"Because I wanted to see it. Because I felt that I should like to look at it again."
As each of the two handsome faces looked at the other, Clennam felt how each of the two natures must be constantly tearing the other to pieces.
"Oh!" said Miss Wade, coldly subduing and removing her glance; "if you had any desire to see the place where you led the life from which I rescued you because you had found out what it was, that is another thing. But is that your truth to me? Is that your fidelity to me? Is that the common cause I make with you? You are not worth the confidence I have placed in you. You are not worth the favor I have shown you. You are no higher than a spaniel, and had better go back to the people who did worse than whip you."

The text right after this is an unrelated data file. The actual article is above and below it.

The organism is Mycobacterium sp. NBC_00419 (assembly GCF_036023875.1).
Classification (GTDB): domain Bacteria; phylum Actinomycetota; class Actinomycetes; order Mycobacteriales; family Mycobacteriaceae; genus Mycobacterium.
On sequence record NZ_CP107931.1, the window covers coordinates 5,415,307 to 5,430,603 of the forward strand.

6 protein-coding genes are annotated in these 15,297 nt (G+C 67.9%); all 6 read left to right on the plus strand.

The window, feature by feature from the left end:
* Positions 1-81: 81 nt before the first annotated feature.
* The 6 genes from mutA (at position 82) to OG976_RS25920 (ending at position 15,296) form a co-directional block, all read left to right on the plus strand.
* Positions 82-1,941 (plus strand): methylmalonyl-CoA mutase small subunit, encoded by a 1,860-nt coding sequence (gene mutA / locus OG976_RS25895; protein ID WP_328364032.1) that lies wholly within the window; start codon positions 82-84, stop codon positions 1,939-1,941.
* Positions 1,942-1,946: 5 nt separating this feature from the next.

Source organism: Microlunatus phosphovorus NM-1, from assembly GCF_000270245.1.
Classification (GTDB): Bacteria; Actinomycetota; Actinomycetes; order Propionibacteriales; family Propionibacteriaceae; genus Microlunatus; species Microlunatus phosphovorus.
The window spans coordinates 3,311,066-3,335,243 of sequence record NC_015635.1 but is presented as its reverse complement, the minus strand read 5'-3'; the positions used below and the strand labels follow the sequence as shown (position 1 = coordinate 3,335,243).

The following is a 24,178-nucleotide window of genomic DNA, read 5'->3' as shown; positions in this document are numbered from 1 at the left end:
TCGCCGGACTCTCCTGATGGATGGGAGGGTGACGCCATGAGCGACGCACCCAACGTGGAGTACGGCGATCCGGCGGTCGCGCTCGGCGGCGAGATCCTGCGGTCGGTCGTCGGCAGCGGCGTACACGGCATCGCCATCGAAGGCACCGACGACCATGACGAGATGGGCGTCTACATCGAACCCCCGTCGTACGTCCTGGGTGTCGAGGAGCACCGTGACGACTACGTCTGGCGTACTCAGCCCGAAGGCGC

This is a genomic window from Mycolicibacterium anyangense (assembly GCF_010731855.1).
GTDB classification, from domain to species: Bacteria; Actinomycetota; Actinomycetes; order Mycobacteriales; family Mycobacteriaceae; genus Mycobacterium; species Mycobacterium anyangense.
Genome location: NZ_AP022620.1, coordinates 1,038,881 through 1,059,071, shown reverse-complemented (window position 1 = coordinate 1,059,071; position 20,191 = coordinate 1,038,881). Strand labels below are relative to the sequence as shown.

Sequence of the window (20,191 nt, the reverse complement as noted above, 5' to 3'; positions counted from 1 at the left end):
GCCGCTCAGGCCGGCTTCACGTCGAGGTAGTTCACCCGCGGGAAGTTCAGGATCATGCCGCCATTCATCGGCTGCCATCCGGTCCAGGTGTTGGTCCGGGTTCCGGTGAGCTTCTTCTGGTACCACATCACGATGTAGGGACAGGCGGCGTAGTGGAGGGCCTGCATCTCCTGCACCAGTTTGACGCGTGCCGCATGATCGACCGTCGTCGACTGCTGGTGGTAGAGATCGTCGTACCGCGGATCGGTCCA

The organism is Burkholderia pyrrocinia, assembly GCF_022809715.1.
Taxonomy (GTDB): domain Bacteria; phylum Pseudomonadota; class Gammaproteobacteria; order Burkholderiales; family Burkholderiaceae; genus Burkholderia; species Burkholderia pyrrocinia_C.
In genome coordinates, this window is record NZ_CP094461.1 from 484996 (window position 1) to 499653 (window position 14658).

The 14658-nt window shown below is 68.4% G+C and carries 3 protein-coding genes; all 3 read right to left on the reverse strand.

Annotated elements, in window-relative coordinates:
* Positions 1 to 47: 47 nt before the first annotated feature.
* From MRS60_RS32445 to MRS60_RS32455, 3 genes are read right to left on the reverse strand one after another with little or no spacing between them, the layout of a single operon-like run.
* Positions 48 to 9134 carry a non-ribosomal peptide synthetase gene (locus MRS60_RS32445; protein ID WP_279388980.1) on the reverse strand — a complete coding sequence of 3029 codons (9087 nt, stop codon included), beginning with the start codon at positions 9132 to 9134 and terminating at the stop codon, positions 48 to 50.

"If you speak so of them with any one else by to hear, you'll provoke me to take their part," said the girl.
"Go back to them," Miss Wade retorted — "go back to them."
"You know very well," retorted Harriet in her turn, "that I won't go back to them. You know very well that I have thrown them off, and never can, never shall, never will, go back to them. Let them alone, then, Miss Wade."
"You prefer their plenty to your less fat living here," she rejoined. You exalt them, and slight me. What else should I have expected? I ought to have known it."
"It's not so," said the girl, flushing high, "and you don't say what you mean. I know what you mean. You are reproaching me, underhanded, with having nobody but you to look to. And because I have nobody but you to look to, you think you are to make me do, or not do, everything you please, and are to put any affront upon me. You are as bad as they were, every bit. But I will not be quite tamed, and made submissive. I will say again that I went to look at the house, because I had often thought that I should like to see it once more. I will ask again how they are, because I once liked them and at times thought they were kind to me."
Hereupon Clennam said that he was sure they would still receive her kindly, if she should ever desire to return.